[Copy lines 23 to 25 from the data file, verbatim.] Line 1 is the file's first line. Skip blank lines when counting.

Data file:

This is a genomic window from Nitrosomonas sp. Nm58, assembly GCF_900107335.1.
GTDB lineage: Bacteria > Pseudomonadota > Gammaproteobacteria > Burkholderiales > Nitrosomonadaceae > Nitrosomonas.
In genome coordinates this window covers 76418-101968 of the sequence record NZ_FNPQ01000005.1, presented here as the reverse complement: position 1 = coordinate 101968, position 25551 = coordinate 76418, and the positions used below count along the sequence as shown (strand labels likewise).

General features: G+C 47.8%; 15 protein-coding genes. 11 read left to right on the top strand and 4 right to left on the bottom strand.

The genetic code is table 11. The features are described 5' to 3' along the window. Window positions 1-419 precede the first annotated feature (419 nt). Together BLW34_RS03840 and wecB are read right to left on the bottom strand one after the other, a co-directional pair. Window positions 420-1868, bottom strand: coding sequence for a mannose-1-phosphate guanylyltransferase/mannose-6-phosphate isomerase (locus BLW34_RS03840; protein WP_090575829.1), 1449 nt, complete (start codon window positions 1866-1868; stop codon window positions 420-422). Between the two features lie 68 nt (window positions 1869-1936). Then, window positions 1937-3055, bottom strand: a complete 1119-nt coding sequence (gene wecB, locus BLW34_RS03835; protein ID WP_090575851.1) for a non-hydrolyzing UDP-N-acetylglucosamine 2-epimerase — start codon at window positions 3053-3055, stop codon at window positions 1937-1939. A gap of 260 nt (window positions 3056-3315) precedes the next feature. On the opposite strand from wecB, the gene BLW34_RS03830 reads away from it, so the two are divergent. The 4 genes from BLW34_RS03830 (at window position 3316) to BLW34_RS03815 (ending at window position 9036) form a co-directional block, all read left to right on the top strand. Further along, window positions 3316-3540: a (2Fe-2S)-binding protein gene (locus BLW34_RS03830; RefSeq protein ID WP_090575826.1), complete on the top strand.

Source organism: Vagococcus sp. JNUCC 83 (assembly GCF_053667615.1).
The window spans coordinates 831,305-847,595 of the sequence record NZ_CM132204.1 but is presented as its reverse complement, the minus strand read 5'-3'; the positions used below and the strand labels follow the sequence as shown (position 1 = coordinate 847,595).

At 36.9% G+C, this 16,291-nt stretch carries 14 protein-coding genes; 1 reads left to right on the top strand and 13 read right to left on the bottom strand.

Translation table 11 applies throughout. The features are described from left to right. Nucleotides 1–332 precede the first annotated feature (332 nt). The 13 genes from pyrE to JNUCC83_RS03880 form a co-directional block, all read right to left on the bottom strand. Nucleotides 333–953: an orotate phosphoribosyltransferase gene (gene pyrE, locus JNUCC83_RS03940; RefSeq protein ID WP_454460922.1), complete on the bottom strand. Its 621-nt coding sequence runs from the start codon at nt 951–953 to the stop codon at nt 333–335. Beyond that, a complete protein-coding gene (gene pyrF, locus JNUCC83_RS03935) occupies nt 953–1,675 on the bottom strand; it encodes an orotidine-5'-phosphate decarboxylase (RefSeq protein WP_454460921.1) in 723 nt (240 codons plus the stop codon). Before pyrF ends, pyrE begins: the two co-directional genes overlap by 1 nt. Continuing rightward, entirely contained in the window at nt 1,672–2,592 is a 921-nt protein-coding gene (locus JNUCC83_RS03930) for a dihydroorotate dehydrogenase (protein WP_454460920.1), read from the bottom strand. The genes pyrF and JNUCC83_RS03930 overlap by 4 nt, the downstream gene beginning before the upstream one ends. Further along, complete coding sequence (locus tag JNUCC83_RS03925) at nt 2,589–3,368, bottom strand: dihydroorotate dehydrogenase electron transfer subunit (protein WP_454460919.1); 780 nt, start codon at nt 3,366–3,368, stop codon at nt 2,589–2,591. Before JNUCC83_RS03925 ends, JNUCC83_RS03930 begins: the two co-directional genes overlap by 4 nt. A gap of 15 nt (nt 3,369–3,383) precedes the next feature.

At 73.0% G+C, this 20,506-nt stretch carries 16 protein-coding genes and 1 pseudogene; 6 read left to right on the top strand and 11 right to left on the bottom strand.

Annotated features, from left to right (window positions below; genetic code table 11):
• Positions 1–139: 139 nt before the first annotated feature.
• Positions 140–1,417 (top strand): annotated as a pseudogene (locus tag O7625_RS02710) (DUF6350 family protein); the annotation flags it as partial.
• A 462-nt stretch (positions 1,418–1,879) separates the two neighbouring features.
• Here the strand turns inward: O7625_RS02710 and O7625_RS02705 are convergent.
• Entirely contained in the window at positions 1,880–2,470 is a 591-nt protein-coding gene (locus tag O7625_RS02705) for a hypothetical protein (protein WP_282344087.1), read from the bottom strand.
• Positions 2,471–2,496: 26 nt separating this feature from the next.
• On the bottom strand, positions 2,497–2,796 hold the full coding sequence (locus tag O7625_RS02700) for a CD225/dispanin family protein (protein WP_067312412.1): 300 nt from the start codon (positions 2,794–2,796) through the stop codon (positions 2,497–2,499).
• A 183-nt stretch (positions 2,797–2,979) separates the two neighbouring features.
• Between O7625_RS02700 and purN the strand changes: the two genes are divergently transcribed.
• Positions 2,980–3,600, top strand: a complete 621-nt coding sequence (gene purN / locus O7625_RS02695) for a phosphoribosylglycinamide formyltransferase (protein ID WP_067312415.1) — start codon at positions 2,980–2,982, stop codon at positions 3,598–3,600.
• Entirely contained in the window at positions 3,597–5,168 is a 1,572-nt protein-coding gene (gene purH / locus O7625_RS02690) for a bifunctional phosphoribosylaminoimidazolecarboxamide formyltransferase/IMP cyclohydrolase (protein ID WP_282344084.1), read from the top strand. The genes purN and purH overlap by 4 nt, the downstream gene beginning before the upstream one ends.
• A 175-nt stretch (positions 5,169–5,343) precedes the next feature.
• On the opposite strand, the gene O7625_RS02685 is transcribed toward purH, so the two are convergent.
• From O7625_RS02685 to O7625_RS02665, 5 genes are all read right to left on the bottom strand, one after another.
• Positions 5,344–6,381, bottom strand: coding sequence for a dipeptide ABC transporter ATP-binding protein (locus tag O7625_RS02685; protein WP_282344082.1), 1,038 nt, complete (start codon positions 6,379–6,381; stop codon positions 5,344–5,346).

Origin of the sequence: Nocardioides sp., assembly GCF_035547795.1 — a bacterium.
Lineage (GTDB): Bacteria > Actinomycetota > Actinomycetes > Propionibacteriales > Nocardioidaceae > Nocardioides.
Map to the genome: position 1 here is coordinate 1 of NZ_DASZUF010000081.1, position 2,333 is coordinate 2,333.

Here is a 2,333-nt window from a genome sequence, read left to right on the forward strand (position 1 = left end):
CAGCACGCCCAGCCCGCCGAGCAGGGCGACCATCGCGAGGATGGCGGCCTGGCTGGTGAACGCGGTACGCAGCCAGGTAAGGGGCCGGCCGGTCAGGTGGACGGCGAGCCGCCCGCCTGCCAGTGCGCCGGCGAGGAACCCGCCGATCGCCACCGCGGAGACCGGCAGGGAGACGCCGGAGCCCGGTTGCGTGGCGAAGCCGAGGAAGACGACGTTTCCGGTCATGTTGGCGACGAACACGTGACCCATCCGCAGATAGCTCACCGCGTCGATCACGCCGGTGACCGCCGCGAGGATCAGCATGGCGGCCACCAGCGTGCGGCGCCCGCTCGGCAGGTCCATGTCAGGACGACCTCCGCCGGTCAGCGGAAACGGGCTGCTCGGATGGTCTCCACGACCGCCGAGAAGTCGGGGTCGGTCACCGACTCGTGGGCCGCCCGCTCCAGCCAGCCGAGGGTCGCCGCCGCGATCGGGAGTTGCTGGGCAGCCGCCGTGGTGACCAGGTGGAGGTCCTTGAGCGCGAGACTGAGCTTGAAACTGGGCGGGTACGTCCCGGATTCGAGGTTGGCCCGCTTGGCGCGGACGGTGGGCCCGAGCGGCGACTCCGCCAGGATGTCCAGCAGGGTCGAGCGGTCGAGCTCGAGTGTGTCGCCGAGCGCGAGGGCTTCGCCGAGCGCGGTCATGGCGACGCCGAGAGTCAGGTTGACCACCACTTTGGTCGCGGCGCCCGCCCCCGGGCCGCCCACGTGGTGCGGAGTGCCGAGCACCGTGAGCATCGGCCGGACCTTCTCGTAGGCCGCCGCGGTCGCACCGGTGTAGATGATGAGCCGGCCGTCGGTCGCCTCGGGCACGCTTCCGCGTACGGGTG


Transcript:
• A 175-nt stretch (positions 5,169–5,343) precedes the next feature.
• On the opposite strand, the gene O7625_RS02685 is transcribed toward purH, so the two are convergent.
• From O7625_RS02685 to O7625_RS02665, 5 genes are all read right to left on the bottom strand, one after another.